Impeachment Overshadows the Afghanistan Papers

Impeachment Afghanistan Photo by Jonathan Simcoe on Unsplash
Impeachment Afghanistan Photo by Jonathan Simcoe on Unsplash
Photo by Jonathan Simcoe on Unsplash

Switch on any of the major news networks, and you’ll see the screen flooded with bright graphics and various arguments around the ever-so-controversial Impeachment Proceedings. While significant given that Donald Trump is a dangerous, destructive human being, there are other matters more crucial for American viewers, issues occurring abroad, and in our own country.

The corporate media blackout on matters that range from a general strike in France whose participants number in the millions, to the current revolt against Neo-Liberal austerity in Chile, is jarring, especially when one forgotten topic could shake up the Impeachment Proceedings. The subject is the release of the Afghanistan Papers, a topic which exposes the faults of both Republicans and Democrats.

For over 18 years, one after another, officials from both sides of the isle lied to the American public about the War in Afghanistan, spending trillions on a war that resulted in nothing more than record profits for the defense industry at the expense of millions of lives. The American war machine quickly became the most destructive and profitable business in the world, and as profits rose, a cache of documents to rival the Pentagon Papers began to emerge.

Leaked by the Washington Post at the beginning of December, the release of 2,000 pages of previously unpublished notes and interviews were quickly forgotten by the corporate media in favor of Impeachment coverage. While the issue of Impeachment is important, the War in Afghanistan has been raging far longer than any other foreign war, and when a document of this caliber is revealed to the public, it should be warranted at least a little airtime.

The document is made up of notes taken from interviews with generals, diplomats, aid workers and Afghan officials. It shows that George W. Bush, Barack Obama, Donald Trump and officials from their administration were unable to live up to their promises to prevail in Afghanistan and that many facts we know about the war, were made up to make things appear better than they are.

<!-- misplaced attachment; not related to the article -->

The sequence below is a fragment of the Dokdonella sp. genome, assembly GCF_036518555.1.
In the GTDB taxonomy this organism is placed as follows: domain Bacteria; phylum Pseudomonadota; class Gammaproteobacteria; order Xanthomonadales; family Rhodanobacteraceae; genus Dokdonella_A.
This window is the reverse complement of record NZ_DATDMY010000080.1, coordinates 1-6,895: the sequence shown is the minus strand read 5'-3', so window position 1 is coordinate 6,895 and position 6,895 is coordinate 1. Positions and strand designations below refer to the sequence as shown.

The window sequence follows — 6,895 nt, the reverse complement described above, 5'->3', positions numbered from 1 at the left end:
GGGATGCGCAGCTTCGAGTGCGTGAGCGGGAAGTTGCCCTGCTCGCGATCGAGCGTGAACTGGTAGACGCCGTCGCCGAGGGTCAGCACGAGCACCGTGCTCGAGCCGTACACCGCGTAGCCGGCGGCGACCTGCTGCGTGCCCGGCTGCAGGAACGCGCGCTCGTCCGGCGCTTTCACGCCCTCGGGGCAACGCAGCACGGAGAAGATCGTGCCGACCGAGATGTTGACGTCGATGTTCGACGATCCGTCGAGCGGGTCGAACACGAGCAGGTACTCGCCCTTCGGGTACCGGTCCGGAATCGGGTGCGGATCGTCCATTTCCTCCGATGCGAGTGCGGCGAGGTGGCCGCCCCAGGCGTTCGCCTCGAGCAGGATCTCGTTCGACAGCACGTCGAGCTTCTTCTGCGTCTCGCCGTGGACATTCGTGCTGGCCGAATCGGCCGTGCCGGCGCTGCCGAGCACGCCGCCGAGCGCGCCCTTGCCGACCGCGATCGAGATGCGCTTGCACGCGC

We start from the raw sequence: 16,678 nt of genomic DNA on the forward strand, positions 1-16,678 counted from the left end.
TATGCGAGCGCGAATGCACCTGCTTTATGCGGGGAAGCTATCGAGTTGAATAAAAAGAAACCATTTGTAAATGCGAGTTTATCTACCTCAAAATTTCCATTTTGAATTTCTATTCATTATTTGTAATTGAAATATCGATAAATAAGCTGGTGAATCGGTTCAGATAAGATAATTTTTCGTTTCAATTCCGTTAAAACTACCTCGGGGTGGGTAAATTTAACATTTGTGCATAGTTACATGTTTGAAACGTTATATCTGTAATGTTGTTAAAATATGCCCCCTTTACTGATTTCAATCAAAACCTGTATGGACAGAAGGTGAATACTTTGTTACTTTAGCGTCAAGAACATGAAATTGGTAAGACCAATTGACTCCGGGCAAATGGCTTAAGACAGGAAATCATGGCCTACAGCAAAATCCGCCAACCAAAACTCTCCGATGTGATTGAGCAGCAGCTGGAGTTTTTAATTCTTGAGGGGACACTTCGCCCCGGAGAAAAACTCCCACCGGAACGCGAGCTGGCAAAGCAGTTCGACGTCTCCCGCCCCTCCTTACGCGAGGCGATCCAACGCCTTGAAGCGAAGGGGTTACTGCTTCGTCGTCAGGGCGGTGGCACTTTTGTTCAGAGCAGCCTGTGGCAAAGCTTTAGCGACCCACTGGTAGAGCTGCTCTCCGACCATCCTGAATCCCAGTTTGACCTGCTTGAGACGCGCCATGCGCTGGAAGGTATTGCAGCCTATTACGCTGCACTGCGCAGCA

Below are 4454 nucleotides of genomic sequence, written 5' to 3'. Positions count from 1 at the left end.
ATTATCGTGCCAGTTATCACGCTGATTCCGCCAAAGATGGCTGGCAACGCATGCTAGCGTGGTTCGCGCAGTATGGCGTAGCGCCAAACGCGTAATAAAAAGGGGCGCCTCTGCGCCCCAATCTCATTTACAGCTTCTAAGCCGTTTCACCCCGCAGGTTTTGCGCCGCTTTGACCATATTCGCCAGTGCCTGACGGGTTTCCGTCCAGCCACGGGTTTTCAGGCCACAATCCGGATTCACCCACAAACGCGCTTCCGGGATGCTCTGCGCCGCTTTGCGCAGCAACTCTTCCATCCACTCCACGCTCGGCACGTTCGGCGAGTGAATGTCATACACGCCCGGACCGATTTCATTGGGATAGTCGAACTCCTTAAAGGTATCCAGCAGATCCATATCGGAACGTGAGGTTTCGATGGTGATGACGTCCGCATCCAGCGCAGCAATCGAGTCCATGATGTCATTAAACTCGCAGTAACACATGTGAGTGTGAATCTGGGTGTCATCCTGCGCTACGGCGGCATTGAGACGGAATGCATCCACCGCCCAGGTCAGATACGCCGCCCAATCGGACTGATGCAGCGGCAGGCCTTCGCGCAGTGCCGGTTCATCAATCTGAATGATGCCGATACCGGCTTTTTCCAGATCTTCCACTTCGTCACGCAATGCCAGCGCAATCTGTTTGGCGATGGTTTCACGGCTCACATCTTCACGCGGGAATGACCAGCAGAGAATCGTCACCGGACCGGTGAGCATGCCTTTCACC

Featuring quotes from individuals such as Douglas Lute, an Army general who served as the White House’s Afghan War czar during the Bush and Obama administrations, they paint a bleak understanding of the destructive conflict from the point of view of those who played a direct role.

The leak brings spending into account on many occasions, with those interviewed expressing frustration over the vast sum spent trying to, as the Post puts it, “remake Afghanistan into a modern nation.” Concerns about spending can be backed up by a $975 billion spending bill, according to The Balance Magazine.

It’s important to remember that the above number doesn’t take into account the total spending for the base budget for the Department of Defense which has grown by close to $250 billion, and the Department of Veterans Affairs budget which also grew by about $50 billion, both of which can connect spending increased to the ongoing wars. The fact that the Pentagon also failed both audits since 2018, further complicates the spending numbers, showing that the “how will we pay for it” doesn’t really apply to spending money on war.

The leaked documents also show uncertainty toward the conflict in Afghanistan and on the United States’ ability to accomplish it’s end goals. Quotes from individuals that include Disgraced former General Michael Flynn, essentially show that the truth was never accepted concerning the status of the mission in Afghanistan, leaving out issues of corruption in favor reporting facts that made things seem as though they are going well.

Quoted in The Washington Post’s release of the papers, Bob Crowley, a retired Army colonel who was a counterinsurgency adviser in Afghanistan from 2013–2014, stated, “Bad news was often stifled. There was more freedom to share bad news if it was small — we’re running over kids with our MRAPs [armored vehicles] — because those things could be changed with policy directives. But when we tried to air larger strategic concerns about the willingness, capacity or corruption of the Afghan government, it was clear it wasn’t welcome.”

The complete leak of the Washington Post’s documents contains more interviews and data than can be included in a post, and go into deep detail about what occurred behind the scenes in Afghanistan. While reports of a similar caliber have rippled across the American media in the past, this leak is similar to that of the Panama Papers in that it has largely been forgotten by the mainstream press.

No matter its budget, or it’s staff size, a media platform is supposed to be a watchdog for the community it serves, to seek truth and report it. Yet, in a world of both sides’ rhetoric, the idea of the truth has been confused with fairness, and in a time when the news revolves more around profits and creating a buzz, real stories are often forgotten because they are not profitable.

The truth in question is not always nice, and does not always fall in line with certain narratives, but, it is still the truth and should be reported that way. The President of the United States lied about an illegal war on multiple occasions across multiple administrations; this is the truth and should be treated that way.

If the Impeachment Proceedings can receive days of coverage, while the Ukraine Documents are picked apart word by word, why was the same treatment not given to the Afghanistan Papers?

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